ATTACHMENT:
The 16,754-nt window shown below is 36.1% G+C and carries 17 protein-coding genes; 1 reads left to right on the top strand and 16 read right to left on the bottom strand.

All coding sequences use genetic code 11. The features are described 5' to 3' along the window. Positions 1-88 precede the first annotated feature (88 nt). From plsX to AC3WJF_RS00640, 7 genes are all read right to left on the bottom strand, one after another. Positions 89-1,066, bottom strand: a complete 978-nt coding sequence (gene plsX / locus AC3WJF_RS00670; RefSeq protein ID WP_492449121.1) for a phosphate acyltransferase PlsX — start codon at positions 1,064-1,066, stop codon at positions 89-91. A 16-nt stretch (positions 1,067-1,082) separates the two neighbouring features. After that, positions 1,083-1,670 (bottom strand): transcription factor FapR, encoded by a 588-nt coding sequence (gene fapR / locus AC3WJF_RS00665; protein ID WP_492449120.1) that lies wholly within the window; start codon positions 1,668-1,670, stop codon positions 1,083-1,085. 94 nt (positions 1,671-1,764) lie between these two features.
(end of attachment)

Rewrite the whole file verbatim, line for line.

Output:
The 16,754-nt window shown below is 36.1% G+C and carries 17 protein-coding genes; 1 reads left to right on the top strand and 16 read right to left on the bottom strand.

All coding sequences use genetic code 11. The features are described 5' to 3' along the window. Positions 1-88 precede the first annotated feature (88 nt). From plsX to AC3WJF_RS00640, 7 genes are all read right to left on the bottom strand, one after another. Positions 89-1,066, bottom strand: a complete 978-nt coding sequence (gene plsX / locus AC3WJF_RS00670; RefSeq protein ID WP_492449121.1) for a phosphate acyltransferase PlsX — start codon at positions 1,064-1,066, stop codon at positions 89-91. A 16-nt stretch (positions 1,067-1,082) separates the two neighbouring features. After that, positions 1,083-1,670 (bottom strand): transcription factor FapR, encoded by a 588-nt coding sequence (gene fapR / locus AC3WJF_RS00665; protein ID WP_492449120.1) that lies wholly within the window; start codon positions 1,668-1,670, stop codon positions 1,083-1,085. 94 nt (positions 1,671-1,764) lie between these two features.